My evening commute is now after dark, but I was tickled by the Christmas lights folks have put up in Normantown when I rounded the bend one evening last week. Albus Dumbledore (from Harry Potter) said, “Happiness can be found even in the darkest of times if one only remembers to turn on the light.” Frank and I don’t put up outside lights, but for the first time in several years without, I put up our Christmas tree this year. Our artificial tree is huge and takes several days to assemble, attach lights (I like lots of lights), repair and place the ornaments (some were my grandmother’s), and then apply the icicles. I’m an icicle girl, and I remember when those suckers were lead–REAL metal with WEIGHT. Now, I’m lucky if I can find a pack of cheap plastic ones that are drawn to pets, passers-by and my vacuum cleaner by static cling every time we come near. Pretty soon metallic, shimmery tree icicles will fade completely into the past, and our Christmas Tree will never be the same again.

     Normantown has five boys who compete for Calhoun Youth Wrestling. Their program is having a Pancakes and Pictures with Santa Fundraiser Friday, December 13, from 6-8 p.m. at the Arnoldsburg Community Building to help cover costs associated with competing across the state. The pancake dinner is $5 per plate, and photos with Santa are $6 each. These boys work hard all season and are great representatives of Normantown. Don’t pancakes sound good? You should go have some.

     Normantown Historical Community Center is planning to have Crafts for Kids every month. The first class was held on December 7. You can follow their Facebook page or visit nhccwv.com for details on future classes. Good things are happening at the center, but more help is always needed. The facilities need maintenance and repairs, and all efforts need funding. A membership form is available on the web site, and a page where you can donate funds online. Members receive a 25% discount at Center events.

      Jeff Lowe has some lovely slabs of cherry wood for sale, visible when you pump gas at Fred’s Store. With the bark still around the edges, they also have an interesting grain. One slab is 25x56x4” and, in my opinion, would make a lovely coffee table.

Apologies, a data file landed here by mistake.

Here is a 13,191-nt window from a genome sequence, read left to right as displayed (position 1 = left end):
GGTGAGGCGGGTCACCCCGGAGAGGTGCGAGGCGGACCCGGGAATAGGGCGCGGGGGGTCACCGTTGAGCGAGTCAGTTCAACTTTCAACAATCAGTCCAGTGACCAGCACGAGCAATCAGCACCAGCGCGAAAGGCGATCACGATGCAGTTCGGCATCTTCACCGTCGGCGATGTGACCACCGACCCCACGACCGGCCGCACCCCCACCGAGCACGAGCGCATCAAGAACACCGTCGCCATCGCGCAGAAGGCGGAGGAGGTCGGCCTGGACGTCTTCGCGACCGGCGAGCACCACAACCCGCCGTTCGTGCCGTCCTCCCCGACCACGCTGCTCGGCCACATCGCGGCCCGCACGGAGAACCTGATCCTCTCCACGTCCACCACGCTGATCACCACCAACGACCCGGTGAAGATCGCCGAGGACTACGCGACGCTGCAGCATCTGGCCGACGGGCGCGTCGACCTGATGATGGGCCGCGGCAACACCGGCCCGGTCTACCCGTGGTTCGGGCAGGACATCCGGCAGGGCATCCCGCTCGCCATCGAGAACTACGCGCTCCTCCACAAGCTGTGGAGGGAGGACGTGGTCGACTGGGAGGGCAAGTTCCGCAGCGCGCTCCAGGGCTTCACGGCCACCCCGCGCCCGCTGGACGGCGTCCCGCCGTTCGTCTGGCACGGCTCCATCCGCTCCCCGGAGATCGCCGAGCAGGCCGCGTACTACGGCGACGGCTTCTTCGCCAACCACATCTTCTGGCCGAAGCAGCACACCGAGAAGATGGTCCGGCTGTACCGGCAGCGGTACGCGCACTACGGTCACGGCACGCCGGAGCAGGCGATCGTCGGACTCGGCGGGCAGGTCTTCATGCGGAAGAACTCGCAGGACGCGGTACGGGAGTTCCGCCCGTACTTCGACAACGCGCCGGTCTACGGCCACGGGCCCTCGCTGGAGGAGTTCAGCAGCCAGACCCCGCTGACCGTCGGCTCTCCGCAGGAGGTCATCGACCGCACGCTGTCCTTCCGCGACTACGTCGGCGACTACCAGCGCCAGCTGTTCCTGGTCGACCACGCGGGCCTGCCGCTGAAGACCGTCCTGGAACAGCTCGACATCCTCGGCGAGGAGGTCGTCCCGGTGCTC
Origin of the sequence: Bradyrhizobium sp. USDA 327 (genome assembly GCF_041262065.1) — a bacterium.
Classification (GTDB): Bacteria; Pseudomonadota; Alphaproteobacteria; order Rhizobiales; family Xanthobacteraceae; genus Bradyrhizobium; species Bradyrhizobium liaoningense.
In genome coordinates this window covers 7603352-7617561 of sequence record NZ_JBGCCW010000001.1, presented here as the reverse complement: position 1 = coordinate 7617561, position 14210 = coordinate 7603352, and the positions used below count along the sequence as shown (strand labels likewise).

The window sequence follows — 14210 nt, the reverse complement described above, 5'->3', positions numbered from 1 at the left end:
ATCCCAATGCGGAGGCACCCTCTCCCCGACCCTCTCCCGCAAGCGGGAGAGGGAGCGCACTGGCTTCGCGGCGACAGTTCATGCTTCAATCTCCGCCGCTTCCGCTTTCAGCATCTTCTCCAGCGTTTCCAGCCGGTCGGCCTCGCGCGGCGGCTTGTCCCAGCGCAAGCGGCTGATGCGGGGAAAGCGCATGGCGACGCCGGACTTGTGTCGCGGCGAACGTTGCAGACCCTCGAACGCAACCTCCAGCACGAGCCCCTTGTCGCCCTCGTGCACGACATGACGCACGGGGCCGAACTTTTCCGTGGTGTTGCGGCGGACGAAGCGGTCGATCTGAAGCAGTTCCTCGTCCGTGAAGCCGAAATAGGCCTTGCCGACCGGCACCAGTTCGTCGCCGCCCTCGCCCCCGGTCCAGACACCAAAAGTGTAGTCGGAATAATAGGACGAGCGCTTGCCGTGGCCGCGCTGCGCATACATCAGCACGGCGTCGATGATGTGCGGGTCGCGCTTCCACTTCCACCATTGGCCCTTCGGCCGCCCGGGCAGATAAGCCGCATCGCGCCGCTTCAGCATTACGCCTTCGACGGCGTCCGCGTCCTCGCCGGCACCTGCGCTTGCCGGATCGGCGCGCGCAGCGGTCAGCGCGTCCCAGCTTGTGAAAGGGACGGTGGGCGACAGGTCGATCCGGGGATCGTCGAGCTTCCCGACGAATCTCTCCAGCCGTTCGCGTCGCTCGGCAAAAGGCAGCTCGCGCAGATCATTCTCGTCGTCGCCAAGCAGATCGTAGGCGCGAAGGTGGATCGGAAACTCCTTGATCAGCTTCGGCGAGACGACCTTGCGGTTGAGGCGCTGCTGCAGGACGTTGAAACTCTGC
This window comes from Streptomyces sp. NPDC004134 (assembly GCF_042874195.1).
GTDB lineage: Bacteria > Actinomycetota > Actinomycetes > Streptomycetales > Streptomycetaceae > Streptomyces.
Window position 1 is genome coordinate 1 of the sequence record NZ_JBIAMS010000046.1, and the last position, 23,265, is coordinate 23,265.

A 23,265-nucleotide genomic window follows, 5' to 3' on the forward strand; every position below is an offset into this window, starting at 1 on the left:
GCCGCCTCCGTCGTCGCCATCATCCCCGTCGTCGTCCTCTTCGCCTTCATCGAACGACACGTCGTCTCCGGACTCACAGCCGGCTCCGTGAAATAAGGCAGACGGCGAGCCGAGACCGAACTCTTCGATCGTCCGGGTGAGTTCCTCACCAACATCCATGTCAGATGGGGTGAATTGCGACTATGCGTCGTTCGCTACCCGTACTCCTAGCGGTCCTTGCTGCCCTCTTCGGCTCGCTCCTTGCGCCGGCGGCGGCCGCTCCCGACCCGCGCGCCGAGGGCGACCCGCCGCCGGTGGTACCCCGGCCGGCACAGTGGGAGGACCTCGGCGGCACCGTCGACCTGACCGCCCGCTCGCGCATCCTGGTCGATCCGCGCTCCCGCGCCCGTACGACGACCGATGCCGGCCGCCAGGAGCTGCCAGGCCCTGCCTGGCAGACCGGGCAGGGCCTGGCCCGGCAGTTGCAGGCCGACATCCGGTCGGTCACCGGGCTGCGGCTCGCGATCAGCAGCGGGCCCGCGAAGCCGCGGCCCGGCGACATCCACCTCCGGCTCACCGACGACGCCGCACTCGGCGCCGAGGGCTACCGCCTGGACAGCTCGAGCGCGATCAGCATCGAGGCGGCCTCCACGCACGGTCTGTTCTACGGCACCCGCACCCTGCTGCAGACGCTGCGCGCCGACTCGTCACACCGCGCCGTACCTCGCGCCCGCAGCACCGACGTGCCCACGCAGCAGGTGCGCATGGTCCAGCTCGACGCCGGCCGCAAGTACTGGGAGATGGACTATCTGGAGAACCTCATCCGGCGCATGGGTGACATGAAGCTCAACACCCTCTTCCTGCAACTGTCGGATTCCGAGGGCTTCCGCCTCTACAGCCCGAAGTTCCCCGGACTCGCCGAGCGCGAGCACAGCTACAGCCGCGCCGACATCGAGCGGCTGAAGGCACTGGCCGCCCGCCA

A local father and his young son spent more than 80 hours in the woods recently, waiting patiently for the right buck to come along for the young one to get. The son scored his biggest buck yet. Several traps in the Stumptown area were tripped by deer or were intentionally tripped for the safety of hunters coming in. However, the coyote population of the area is still being reduced. Trapping coyotes is a service to all of us, for the safety of our pets and local livestock. More than once my beagle and I have happened upon a lone coyote on our walks, and one time we happened upon a pack – puppies being trained to hunt in the deep hollow. Another time, we spooked a doe who, in bounding away from us, leap-frogged over a coyote who was drinking from the water. There simply is just too many of them, and for me, they’re getting a little too close.

      Daytona Wine called to wish our region and all of West Virginia a Merry Christmas and Happy New Year.  If you read the obituaries, you would note that our community has lost significant loved ones recently, through illness and accident. Please take time this holiday season to spend time with your family and friends, and let them know how much they matter.

     If you have any 25267 news you would like me to share, send email to hayesminney@gmail.com, message me through facebook, or leave a message on our machine at 304-354-9132.

Normantown/Stumptown News – Week of Thanksgiving

I have been asked by some folks affiliated with the Normantown Historical Community Center if I would report on our community’s news and events for the local media outlets, and I am more than happy to do so. I hope everyone in the 25267 region will feel free to send me their announcements, news, prayer requests, community questions, whatever to share. You can send your information to me via Facebook messenger, to my email at ‘hayesminney@gmail.com’, or leave a message on our machine at 304.354.9132.

I am reluctant to suggest calling, because our phone service was a bit wonky this past month. We were unable to receive incoming calls from long-distance phone numbers or cell phone numbers. When someone outside 354 tried to call, our phone would ring about half a normal ring, and then disconnect. If I was lucky and caught the phone right after the half-ring, I could catch the call before it disconnected. Since so many of our friends are 462 or 655 and all my family is long-distance, this was quite frustrating for me. Also, this is not the first time this has happened over the past several years. I was once told by a previous Frontier Communications repair man that the problem is at the hub at the end of Rosedale Road. I’m prone to believe him, since the last two times this issue was corrected, a repair man never came near our house.

Since trapping season started, a local fellow has caught five coyote and one red fox on property on the town side of Normantown Hill, and two coyote and one red fox in the Stumptown area. We have had trouble with coyotes here on the farm in the last few years, and I’ve come to believe we have a pair who mate and train their pups here. Two years ago, I was walking with Daisy (our beagle) and we came upon two full size coyotes and five young. That was the year I began making sure I was prepared for anything when Daisy and I go off for a walk.